Amnesty Still Making The Invisible Visible
Amnesty International has commissioned a new series of art installations in the Making the Invisible Visible campaign, highlighting the plight of six individuals from across the world who have suffered human rights abuses. “Making the invisible visible” is a unique collaboration with German street art collective Mentalgassi and creative team Lisa Jelliffe and Kirsten Rutherford from Wieden + Kennedy. The installations use special lenticular fence posters. Launched in London last year to highlight the case of Troy Davis, this year the street art campaign can be seen in 26 locations across 6 European cities.
Each installation depicts a close up of an individual’s face. The image is invisible from front on, only becoming visible to those approaching the fence. A plaque on each site alerts passers-by to an Amnesty International website where they can take action in support of each of the individuals featured. The installations have appeared in sites across Denmark, Germany, Ireland and Wales. The cases featured are all part of Amnesty International’s Write for Rights initiative which will see hundreds of thousands of people send messages of support to those around the world that have suffered human rights abuses.
Click on the image below to play the case study video in YouTube
Natalia Estemirova. A Russian human rights activist who was abducted and killed by armed men on 15 July 2009 in Grozny, Chechnya. There are still no reliable signs that those involved in the murder, including those who might have ordered it, will be brought to justice.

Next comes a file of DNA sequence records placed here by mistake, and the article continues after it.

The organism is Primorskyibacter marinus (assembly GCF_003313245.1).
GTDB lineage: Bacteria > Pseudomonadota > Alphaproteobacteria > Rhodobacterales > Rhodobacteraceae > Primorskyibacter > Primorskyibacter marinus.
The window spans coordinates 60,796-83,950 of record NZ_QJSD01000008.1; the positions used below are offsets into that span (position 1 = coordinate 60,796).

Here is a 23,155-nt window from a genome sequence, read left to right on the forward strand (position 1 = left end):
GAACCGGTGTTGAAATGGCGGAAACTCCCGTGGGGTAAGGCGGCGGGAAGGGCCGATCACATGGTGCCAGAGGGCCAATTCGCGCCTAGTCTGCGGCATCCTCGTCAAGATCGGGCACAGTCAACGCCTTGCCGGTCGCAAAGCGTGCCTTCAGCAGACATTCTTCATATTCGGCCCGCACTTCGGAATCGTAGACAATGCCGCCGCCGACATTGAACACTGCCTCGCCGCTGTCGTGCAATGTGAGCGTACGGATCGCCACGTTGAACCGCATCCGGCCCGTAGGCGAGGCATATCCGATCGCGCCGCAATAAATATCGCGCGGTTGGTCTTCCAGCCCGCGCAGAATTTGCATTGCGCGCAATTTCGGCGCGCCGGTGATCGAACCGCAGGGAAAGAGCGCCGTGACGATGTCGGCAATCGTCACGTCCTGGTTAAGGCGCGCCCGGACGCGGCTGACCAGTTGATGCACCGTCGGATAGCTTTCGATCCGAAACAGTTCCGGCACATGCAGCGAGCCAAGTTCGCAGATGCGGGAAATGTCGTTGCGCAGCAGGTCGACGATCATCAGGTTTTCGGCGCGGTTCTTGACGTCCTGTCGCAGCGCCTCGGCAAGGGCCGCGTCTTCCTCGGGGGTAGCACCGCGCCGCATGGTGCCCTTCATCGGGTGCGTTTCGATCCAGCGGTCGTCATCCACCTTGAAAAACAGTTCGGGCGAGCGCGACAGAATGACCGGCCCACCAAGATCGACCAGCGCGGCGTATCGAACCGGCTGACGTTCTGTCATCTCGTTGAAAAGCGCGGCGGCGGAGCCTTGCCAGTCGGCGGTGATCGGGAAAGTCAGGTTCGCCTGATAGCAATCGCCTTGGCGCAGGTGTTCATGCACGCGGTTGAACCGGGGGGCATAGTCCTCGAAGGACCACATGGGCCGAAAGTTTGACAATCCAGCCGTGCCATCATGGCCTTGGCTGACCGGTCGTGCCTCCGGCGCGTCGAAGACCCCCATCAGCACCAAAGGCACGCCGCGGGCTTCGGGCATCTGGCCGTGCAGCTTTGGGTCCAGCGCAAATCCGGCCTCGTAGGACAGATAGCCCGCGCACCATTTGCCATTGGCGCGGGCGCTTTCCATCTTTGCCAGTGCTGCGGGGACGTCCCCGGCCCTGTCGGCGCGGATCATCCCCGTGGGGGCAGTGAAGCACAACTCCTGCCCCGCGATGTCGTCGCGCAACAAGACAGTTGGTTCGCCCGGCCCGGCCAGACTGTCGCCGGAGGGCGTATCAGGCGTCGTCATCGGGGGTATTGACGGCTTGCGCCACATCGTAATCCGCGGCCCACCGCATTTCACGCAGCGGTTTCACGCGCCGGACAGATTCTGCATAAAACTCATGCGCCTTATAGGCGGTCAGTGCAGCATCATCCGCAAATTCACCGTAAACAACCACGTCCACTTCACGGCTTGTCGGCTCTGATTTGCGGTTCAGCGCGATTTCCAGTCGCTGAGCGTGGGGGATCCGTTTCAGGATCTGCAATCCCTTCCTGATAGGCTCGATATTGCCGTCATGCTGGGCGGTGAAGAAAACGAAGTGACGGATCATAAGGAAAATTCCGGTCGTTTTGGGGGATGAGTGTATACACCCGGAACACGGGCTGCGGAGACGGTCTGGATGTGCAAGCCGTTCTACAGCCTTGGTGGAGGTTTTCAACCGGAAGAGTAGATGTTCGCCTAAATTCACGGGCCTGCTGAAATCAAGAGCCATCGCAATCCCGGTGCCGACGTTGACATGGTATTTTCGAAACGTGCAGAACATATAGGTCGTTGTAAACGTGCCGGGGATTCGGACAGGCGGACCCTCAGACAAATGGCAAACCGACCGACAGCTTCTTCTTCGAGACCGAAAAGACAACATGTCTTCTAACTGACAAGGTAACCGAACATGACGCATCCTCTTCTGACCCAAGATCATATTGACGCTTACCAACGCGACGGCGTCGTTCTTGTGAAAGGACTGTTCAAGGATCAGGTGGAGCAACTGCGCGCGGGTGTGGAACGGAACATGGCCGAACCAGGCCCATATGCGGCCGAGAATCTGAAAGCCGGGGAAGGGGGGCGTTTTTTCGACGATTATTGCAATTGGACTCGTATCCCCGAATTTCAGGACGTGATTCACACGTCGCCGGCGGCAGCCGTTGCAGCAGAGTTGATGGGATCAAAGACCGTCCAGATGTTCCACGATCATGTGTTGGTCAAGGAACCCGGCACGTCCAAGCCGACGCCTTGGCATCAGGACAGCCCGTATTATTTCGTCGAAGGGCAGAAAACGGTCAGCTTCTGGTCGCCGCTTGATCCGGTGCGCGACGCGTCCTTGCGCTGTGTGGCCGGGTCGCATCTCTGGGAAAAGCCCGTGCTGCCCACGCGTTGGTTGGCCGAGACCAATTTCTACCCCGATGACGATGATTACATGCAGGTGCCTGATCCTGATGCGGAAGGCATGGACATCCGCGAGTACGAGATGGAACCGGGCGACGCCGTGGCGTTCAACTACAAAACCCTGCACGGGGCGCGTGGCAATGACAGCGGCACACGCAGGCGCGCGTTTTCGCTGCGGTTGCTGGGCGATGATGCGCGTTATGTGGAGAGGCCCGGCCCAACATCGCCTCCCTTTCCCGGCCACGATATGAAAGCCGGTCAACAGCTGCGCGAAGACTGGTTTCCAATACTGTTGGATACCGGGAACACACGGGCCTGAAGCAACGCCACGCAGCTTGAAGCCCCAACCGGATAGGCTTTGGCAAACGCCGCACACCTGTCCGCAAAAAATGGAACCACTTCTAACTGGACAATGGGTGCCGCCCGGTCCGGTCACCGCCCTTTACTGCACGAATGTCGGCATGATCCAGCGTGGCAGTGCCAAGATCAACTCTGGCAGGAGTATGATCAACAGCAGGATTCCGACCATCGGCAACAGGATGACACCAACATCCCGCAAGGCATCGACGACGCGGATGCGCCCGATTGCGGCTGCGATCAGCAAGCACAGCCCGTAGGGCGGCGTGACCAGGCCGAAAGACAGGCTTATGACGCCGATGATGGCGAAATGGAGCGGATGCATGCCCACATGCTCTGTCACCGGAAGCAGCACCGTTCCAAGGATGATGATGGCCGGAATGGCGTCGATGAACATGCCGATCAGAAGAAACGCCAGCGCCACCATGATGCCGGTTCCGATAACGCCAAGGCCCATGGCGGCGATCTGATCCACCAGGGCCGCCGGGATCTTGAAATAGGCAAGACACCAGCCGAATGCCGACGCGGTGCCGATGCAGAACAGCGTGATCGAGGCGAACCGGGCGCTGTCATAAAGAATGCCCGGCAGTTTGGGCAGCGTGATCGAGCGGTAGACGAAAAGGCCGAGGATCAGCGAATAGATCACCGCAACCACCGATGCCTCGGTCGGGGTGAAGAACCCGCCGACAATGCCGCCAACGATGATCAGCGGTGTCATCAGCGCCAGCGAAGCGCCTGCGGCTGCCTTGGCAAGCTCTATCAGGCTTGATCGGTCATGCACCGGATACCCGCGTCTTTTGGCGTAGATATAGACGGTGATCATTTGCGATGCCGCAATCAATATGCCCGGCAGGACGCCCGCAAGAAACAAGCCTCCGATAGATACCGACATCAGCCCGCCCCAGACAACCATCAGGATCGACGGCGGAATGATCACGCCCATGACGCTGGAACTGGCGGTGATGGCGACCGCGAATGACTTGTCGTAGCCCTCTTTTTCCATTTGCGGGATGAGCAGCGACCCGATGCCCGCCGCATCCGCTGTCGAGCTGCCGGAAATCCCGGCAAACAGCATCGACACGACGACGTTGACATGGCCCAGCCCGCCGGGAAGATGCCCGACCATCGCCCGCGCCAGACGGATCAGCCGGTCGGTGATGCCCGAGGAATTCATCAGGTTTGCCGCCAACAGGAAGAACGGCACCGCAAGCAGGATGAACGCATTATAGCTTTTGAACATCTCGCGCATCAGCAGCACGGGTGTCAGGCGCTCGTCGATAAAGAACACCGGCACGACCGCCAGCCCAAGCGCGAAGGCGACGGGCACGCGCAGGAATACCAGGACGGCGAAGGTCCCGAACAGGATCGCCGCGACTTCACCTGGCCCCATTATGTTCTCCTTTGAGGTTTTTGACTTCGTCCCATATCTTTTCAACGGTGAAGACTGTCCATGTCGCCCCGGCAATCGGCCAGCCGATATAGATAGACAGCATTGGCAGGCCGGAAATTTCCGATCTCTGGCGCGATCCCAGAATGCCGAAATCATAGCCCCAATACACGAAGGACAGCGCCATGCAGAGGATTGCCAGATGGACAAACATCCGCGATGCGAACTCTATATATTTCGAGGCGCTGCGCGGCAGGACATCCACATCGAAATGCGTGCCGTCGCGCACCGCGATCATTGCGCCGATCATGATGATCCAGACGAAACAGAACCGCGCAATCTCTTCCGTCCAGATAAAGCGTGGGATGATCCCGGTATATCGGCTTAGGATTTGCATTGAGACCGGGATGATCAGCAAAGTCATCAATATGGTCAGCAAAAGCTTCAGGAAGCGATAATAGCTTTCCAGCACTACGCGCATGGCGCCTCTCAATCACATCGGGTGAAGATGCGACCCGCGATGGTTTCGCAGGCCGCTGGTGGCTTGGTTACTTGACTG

Filep Karma, who is currently serving a 15-year prison sentence in Indonesia for taking part in an annual ceremony where a Papuan independence flag was raised. He was one of 200 people who took part in the peaceful ceremony on 1 December 2004.
Jabbar Savalan, a history student in Azerbaijan, who is serving a two and a half year prison sentence for his peaceful anti-government activism, including comments he posted on Facebook.
Fatima Hussein Badi faces the death penalty in Yemen following an unfair trial in which her brother, Abdullah Badi, was also sentenced to death. Abdullah was executed in 2005.
Halil Savda, a human rights campaigner in Turkey, who faces continued risk of imprisonment for freely expressing support for conscientious objectors.
Jean-Claude Roger Mbede , 31-year-old student who is serving a three year prison sentence in Cameroon for “homosexuality and attempted homosexuality”, both of which are criminalised. He is at risk of homophobic attacks and ill-treatment in prison.
The Making the Invisible Visible campaign was developed by Kirsten Rutherford and Lisa Jelliffe at Wieden+Kennedy, London, in association with Camilla Kinchin, project manager at Art for Amnesty, and Mentalgassi, Berlin.